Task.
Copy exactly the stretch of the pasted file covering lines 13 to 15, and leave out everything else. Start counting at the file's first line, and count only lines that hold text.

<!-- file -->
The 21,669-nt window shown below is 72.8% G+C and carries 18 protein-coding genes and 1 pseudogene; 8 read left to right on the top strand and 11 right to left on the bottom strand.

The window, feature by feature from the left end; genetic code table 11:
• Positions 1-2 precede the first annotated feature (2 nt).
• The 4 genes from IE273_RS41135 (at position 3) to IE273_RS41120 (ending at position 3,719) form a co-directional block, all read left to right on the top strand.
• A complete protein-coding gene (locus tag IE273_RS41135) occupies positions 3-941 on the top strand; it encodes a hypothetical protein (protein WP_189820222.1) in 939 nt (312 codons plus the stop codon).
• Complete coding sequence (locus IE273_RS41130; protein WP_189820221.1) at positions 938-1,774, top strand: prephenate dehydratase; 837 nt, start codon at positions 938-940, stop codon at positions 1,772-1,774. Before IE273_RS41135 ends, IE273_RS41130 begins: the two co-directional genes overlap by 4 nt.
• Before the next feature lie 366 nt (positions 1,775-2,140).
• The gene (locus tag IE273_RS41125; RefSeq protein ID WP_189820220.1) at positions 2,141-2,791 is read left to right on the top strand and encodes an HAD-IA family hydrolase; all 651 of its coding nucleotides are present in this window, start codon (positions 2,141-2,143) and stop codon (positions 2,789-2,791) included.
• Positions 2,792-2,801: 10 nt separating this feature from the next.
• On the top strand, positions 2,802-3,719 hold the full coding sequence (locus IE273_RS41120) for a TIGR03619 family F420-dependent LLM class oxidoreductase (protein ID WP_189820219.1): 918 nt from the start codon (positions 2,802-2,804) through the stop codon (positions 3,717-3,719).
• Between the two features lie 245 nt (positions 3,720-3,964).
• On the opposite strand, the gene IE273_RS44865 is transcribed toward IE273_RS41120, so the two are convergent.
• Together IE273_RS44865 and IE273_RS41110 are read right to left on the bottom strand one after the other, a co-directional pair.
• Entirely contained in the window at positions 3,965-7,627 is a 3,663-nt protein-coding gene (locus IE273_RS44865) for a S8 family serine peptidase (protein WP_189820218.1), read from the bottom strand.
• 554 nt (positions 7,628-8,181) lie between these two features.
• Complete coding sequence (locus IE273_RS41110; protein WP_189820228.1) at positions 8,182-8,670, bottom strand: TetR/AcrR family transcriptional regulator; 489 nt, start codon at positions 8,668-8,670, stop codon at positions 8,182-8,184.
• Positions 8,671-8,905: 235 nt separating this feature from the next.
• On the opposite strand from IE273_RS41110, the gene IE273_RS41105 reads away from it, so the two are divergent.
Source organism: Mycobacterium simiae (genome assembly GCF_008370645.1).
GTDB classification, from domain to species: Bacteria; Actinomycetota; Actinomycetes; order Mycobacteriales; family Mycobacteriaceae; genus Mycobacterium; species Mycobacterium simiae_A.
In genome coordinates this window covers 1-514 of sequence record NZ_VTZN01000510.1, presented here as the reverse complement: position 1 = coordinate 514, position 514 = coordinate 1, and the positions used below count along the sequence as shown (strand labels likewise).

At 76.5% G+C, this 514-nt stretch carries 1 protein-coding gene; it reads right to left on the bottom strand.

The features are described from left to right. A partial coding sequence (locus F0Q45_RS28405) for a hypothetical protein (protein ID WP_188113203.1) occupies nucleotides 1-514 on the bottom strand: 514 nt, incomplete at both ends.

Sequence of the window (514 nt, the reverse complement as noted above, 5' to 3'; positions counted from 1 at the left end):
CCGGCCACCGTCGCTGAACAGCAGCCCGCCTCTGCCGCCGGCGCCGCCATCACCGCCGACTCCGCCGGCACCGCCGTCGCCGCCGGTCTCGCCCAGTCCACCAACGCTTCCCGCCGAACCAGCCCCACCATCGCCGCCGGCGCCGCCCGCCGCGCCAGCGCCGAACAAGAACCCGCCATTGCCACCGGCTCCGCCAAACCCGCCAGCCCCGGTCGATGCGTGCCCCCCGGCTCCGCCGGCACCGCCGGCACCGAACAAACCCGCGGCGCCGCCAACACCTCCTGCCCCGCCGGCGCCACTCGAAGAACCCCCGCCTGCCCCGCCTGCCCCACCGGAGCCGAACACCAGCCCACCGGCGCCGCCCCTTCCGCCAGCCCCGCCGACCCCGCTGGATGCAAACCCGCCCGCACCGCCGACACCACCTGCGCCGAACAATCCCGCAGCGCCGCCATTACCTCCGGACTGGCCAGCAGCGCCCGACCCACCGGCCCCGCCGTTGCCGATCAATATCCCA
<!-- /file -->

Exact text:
• Together IE273_RS44865 and IE273_RS41110 are read right to left on the bottom strand one after the other, a co-directional pair.
• Entirely contained in the window at positions 3,965-7,627 is a 3,663-nt protein-coding gene (locus IE273_RS44865) for a S8 family serine peptidase (protein WP_189820218.1), read from the bottom strand.
• 554 nt (positions 7,628-8,181) lie between these two features.